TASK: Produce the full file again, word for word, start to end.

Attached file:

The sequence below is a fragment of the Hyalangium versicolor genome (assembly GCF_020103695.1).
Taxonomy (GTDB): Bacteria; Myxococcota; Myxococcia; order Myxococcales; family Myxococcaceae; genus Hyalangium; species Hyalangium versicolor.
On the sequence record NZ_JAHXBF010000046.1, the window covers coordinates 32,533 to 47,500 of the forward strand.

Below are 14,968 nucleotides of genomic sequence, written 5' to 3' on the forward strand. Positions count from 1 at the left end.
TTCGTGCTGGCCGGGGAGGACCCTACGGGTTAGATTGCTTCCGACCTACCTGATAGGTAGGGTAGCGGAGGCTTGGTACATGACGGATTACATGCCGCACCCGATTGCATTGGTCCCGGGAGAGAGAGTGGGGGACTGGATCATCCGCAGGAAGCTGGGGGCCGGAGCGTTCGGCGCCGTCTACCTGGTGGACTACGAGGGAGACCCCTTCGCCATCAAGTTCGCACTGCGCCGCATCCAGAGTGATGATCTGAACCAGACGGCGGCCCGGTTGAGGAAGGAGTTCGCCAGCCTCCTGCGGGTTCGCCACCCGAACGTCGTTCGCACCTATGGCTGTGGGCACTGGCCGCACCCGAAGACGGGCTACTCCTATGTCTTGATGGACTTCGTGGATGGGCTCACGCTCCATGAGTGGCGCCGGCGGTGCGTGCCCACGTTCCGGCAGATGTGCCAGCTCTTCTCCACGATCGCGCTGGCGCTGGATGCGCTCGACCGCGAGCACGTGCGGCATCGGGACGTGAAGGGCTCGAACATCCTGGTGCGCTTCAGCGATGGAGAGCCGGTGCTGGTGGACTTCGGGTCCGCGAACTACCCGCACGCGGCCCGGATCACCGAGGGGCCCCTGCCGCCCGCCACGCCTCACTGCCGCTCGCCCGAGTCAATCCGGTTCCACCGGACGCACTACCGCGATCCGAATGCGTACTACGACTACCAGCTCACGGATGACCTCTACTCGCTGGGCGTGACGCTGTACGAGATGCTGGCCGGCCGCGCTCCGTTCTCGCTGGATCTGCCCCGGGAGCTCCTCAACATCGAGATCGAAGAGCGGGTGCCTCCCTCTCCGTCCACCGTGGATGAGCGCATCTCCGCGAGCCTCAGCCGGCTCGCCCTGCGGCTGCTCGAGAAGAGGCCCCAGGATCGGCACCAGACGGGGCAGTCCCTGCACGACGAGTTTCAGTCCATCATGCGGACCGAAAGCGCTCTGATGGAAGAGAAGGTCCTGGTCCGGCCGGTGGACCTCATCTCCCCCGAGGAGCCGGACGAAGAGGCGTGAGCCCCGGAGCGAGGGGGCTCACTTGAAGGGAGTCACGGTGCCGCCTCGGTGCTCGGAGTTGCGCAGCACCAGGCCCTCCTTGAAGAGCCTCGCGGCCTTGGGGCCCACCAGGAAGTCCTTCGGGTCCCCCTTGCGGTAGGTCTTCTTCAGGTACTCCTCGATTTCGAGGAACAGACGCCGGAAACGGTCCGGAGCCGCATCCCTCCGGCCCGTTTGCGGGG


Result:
The sequence below is a fragment of the Hyalangium versicolor genome (assembly GCF_020103695.1).
Taxonomy (GTDB): Bacteria; Myxococcota; Myxococcia; order Myxococcales; family Myxococcaceae; genus Hyalangium; species Hyalangium versicolor.
On the sequence record NZ_JAHXBF010000046.1, the window covers coordinates 32,533 to 47,500 of the forward strand.

Below are 14,968 nucleotides of genomic sequence, written 5' to 3' on the forward strand. Positions count from 1 at the left end.
TTCGTGCTGGCCGGGGAGGACCCTACGGGTTAGATTGCTTCCGACCTACCTGATAGGTAGGGTAGCGGAGGCTTGGTACATGACGGATTACATGCCGCACCCGATTGCATTGGTCCCGGGAGAGAGAGTGGGGGACTGGATCATCCGCAGGAAGCTGGGGGCCGGAGCGTTCGGCGCCGTCTACCTGGTGGACTACGAGGGAGACCCCTTCGCCATCAAGTTCGCACTGCGCCGCATCCAGAGTGATGATCTGAACCAGACGGCGGCCCGGTTGAGGAAGGAGTTCGCCAGCCTCCTGCGGGTTCGCCACCCGAACGTCGTTCGCACCTATGGCTGTGGGCACTGGCCGCACCCGAAGACGGGCTACTCCTATGTCTTGATGGACTTCGTGGATGGGCTCACGCTCCATGAGTGGCGCCGGCGGTGCGTGCCCACGTTCCGGCAGATGTGCCAGCTCTTCTCCACGATCGCGCTGGCGCTGGATGCGCTCGACCGCGAGCACGTGCGGCATCGGGACGTGAAGGGCTCGAACATCCTGGTGCGCTTCAGCGATGGAGAGCCGGTGCTGGTGGACTTCGGGTCCGCGAACTACCCGCACGCGGCCCGGATCACCGAGGGGCCCCTGCCGCCCGCCACGCCTCACTGCCGCTCGCCCGAGTCAATCCGGTTCCACCGGACGCACTACCGCGATCCGAATGCGTACTACGACTACCAGCTCACGGATGACCTCTACTCGCTGGGCGTGACGCTGTACGAGATGCTGGCCGGCCGCGCTCCGTTCTCGCTGGATCTGCCCCGGGAGCTCCTCAACATCGAGATCGAAGAGCGGGTGCCTCCCTCTCCGTCCACCGTGGATGAGCGCATCTCCGCGAGCCTCAGCCGGCTCGCCCTGCGGCTGCTCGAGAAGAGGCCCCAGGATCGGCACCAGACGGGGCAGTCCCTGCACGACGAGTTTCAGTCCATCATGCGGACCGAAAGCGCTCTGATGGAAGAGAAGGTCCTGGTCCGGCCGGTGGACCTCATCTCCCCCGAGGAGCCGGACGAAGAGGCGTGAGCCCCGGAGCGAGGGGGCTCACTTGAAGGGAGTCACGGTGCCGCCTCGGTGCTCGGAGTTGCGCAGCACCAGGCCCTCCTTGAAGAGCCTCGCGGCCTTGGGGCCCACCAGGAAGTCCTTCGGGTCCCCCTTGCGGTAGGTCTTCTTCAGGTACTCCTCGATTTCGAGGAACAGACGCCGGAAACGGTCCGGAGCCGCATCCCTCCGGCCCGTTTGCGGGG